In this Logic tutorial Logic Café’s Paul Yarrow shows you how to open up a new world of performance capabilities for Korg’s most affordable monosynth.
This post was originally published in DJ Magazine’s free online edition DJ Weekly issue 106
Today we explore using the inputs, routing options and plug-in features of Logic Pro to turn the fantastic Monotron, into a kind of polysynth that can play diatonic chords. Diatonic chords are all of the chords contained within a given scale and here we are working in the key of C.
The Monotron is connected to input 1 on the computer (in this case the mini jack input on the side of a Macbook Pro). In order to hear the Monotron, input monitoring needs to be enabled on the audio channel.
The output of the audio channel is routed through the Bus 1 output rather than the default output. This is because we’ll be making a few channels, but would like to treat the sum output of these as one instrument. Working with Bus 1 will enable easy recording of performances and adding any effect inserts.
As the Monotron is to play chords in the key of C, the next step is for it to play an accurate C major scale. To do this the pitch correction plug-in is inserted into the input channel with the major scale selected and the response is set to fast. Now when played, the Monotron should produce an accurate scale played with clear intonation between scale pitches rather than the smooth glide between notes you normally get from playing the ribbon. It’s a good idea to tune the Monotron if you are going to visually use the ribbon to perform with as I demonstrate.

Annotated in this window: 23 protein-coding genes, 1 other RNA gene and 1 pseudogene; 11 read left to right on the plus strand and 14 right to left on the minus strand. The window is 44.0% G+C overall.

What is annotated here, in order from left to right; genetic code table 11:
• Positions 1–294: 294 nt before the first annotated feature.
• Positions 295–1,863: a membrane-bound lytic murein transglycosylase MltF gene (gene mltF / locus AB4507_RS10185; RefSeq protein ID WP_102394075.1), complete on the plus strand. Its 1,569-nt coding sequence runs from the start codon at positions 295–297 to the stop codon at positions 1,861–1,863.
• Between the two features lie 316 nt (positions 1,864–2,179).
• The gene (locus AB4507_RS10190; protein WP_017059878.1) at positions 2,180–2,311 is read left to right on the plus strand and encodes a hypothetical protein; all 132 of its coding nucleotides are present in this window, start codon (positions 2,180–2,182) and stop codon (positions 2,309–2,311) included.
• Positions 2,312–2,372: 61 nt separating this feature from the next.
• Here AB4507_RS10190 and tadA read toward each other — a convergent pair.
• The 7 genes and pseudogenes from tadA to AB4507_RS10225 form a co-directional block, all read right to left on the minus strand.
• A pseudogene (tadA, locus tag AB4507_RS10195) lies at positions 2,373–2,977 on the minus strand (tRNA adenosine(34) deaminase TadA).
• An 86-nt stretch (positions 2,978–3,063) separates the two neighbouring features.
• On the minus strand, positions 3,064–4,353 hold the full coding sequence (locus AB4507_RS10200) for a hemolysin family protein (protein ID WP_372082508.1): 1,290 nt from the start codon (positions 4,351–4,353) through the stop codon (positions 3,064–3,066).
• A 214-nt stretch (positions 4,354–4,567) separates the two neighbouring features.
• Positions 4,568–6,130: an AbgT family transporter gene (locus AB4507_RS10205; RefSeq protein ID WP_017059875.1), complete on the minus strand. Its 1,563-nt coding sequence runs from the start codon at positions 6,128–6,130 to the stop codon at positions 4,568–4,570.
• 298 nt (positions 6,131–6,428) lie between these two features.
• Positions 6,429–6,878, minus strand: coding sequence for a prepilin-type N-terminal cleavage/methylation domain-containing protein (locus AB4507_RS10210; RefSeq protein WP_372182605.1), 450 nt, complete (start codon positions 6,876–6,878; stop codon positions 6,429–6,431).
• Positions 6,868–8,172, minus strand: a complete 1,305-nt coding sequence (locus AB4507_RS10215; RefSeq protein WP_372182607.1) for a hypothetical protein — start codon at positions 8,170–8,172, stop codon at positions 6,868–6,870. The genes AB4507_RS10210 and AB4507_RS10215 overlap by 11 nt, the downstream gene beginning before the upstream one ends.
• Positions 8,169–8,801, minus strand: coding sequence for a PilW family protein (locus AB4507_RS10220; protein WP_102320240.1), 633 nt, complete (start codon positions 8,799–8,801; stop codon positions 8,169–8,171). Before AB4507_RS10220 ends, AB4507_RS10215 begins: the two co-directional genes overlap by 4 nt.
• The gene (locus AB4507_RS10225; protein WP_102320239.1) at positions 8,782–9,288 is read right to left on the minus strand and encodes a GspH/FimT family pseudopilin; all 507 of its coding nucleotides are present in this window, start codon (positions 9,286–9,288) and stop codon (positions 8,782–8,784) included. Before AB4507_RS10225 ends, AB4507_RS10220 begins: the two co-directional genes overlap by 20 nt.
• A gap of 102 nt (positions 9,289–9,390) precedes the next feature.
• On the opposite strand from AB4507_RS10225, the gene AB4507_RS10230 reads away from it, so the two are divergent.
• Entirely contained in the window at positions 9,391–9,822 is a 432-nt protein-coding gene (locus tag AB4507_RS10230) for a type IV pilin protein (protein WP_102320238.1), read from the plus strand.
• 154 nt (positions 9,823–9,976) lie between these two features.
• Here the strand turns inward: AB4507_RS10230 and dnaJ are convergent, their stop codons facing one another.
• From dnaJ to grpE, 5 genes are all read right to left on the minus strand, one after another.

Now that the root channel for the chords is set up, we need to duplicate the track in order to set up our next interval. To do this, click on the duplicate track button in the Arrange Page. All of the previous settings will be duplicated, however now we’re going to add our first interval, which is the 3rd note of the chord. In order to do this we add the pitch shifter plug-in, set the Mix to 100% and adjust the interval to 4, which indicates a rise in pitch of four semitones. Now when played, it should be possible to hear that the Monotron is playing a major interval throughout the ribbon. Although in some cases a fixed interval may be the desired effect, in this tutorial we’re after both major and minor chords. To achieve this, the pitch shifter plug-in needs to be moved before the pitch correction plug-in in the signal path. That way the intervals are corrected according to the scale.
Logic Connoisseur Paul Yarrow
In order to add the second interval or fifth note in the chord, we repeat the same process but change the pitch correction to 7 semitones. Again you can also repeat the process adding the third interval or seventh note for jazzier chords. You can also add effects to the Bus channel. To record your Monotron performance, set up a new audio track with the input set to Bus 1 and record as you would with any audio input channel.
If you want to work in a different key or scale, simply make sure that key and scale are selected in the initial channel set-up and the Monotron is tuned to that key.